Exactly: How Precision Engineers Created the Modern World by Simon Winchester - review by Will Wiles

Will Wiles

Just So Stories

Exactly: How Precision Engineers Created the Modern World


William Collins 395pp £25 order from our bookshop

In one episode of the adult cartoon Rick and Morty, drunken scientist, Rick, derides his grandson, Morty, for imagining that he can put up shelves using his ‘sad, naked caveman eyeball’ and a ‘bubble of air’ – that is, using a spirit level. He decides to demonstrate ‘true level’, and uses a variety of arcane devices to even out a square of the garage floor to improbable flatness. Stepping, for the first time ever, onto a ‘truly level’ surface, Morty’s reaction is close to rapture, and when he is dragged back out of the square, he is anguished: ‘Everything is crooked! Reality is poison!’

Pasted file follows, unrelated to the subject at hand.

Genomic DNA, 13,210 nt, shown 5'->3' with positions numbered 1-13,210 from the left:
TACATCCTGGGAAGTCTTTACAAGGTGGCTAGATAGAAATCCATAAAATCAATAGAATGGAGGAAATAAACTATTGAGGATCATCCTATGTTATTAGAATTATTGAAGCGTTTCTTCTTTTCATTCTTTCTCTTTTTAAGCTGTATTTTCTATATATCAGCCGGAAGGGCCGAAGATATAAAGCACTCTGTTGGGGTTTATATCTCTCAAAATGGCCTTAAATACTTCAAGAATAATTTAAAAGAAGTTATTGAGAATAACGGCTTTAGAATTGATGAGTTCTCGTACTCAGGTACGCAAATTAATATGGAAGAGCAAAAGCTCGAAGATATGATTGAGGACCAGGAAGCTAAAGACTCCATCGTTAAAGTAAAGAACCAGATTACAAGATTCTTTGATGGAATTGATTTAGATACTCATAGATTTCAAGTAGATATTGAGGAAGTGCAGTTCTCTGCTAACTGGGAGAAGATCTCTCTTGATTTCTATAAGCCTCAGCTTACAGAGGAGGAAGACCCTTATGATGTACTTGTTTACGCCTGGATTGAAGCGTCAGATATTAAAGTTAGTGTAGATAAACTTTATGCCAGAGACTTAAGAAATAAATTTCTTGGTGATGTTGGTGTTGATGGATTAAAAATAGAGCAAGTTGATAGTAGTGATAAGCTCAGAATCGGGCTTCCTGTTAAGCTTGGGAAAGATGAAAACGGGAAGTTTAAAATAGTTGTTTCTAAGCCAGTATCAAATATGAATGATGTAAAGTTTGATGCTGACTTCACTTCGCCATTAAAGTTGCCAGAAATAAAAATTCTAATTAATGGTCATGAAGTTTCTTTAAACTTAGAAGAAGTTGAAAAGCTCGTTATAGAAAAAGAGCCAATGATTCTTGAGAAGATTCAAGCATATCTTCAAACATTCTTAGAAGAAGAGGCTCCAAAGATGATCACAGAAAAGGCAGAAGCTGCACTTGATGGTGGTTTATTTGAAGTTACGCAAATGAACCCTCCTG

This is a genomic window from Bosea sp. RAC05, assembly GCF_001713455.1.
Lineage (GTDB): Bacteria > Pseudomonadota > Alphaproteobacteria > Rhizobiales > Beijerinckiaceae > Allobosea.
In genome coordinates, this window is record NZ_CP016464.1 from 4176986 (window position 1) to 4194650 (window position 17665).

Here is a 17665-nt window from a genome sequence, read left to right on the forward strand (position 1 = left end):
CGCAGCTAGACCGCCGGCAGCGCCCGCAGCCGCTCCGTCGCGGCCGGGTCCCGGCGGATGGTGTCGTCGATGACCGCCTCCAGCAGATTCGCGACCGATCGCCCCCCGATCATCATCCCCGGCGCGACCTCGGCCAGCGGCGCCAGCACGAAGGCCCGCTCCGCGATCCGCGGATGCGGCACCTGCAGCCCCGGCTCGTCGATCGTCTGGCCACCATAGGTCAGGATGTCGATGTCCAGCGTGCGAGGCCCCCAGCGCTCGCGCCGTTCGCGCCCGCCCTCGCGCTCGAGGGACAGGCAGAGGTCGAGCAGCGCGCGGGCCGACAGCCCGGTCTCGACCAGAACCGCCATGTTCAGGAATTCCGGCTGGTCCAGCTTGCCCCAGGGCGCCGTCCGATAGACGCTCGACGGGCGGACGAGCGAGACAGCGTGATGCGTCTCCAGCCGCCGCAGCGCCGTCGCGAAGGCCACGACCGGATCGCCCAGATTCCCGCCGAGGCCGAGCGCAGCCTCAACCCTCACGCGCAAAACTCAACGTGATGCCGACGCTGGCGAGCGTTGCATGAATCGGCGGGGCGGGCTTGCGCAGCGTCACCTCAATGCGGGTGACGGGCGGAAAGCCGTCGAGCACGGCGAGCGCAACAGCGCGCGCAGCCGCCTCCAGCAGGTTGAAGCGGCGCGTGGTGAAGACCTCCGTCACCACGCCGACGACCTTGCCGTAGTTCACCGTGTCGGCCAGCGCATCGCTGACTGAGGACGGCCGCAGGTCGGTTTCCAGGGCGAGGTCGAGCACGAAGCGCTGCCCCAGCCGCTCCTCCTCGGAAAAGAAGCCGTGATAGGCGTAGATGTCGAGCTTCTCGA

Simon Winchester had a surprisingly similar formative experience, only without the drunkenness and anguish. One day in the mid-1950s, when Winchester was a child, his father brought home a box containing a large number of steel tiles. Although they were not magnetic, these tiles were polished to such

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